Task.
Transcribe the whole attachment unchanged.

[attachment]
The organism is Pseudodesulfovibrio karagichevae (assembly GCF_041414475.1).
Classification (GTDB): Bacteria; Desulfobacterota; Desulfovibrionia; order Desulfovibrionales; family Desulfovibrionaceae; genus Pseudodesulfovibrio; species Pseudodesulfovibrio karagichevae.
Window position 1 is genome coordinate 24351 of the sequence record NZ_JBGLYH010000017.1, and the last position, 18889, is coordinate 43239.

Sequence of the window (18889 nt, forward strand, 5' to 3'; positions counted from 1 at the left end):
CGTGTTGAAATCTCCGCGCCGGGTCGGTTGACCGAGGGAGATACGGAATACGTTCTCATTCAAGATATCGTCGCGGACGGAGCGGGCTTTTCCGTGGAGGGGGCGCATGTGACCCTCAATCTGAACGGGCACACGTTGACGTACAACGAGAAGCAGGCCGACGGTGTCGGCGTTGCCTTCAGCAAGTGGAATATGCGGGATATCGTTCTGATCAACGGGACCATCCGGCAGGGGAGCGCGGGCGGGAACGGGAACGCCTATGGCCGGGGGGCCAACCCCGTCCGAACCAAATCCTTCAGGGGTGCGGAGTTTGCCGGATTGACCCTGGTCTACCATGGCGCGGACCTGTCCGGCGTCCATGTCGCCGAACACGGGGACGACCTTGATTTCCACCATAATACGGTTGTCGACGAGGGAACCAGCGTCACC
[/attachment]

The organism is Pseudodesulfovibrio karagichevae (assembly GCF_041414475.1).
Classification (GTDB): Bacteria; Desulfobacterota; Desulfovibrionia; order Desulfovibrionales; family Desulfovibrionaceae; genus Pseudodesulfovibrio; species Pseudodesulfovibrio karagichevae.
Window position 1 is genome coordinate 24351 of the sequence record NZ_JBGLYH010000017.1, and the last position, 18889, is coordinate 43239.

Sequence of the window (18889 nt, forward strand, 5' to 3'; positions counted from 1 at the left end):
CGTGTTGAAATCTCCGCGCCGGGTCGGTTGACCGAGGGAGATACGGAATACGTTCTCATTCAAGATATCGTCGCGGACGGAGCGGGCTTTTCCGTGGAGGGGGCGCATGTGACCCTCAATCTGAACGGGCACACGTTGACGTACAACGAGAAGCAGGCCGACGGTGTCGGCGTTGCCTTCAGCAAGTGGAATATGCGGGATATCGTTCTGATCAACGGGACCATCCGGCAGGGGAGCGCGGGCGGGAACGGGAACGCCTATGGCCGGGGGGCCAACCCCGTCCGAACCAAATCCTTCAGGGGTGCGGAGTTTGCCGGATTGACCCTGGTCTACCATGGCGCGGACCTGTCCGGCGTCCATGTCGCCGAACACGGGGACGACCTTGATTTCCACCATAATACGGTTGTCGACGAGGGAACCAGCGTCACC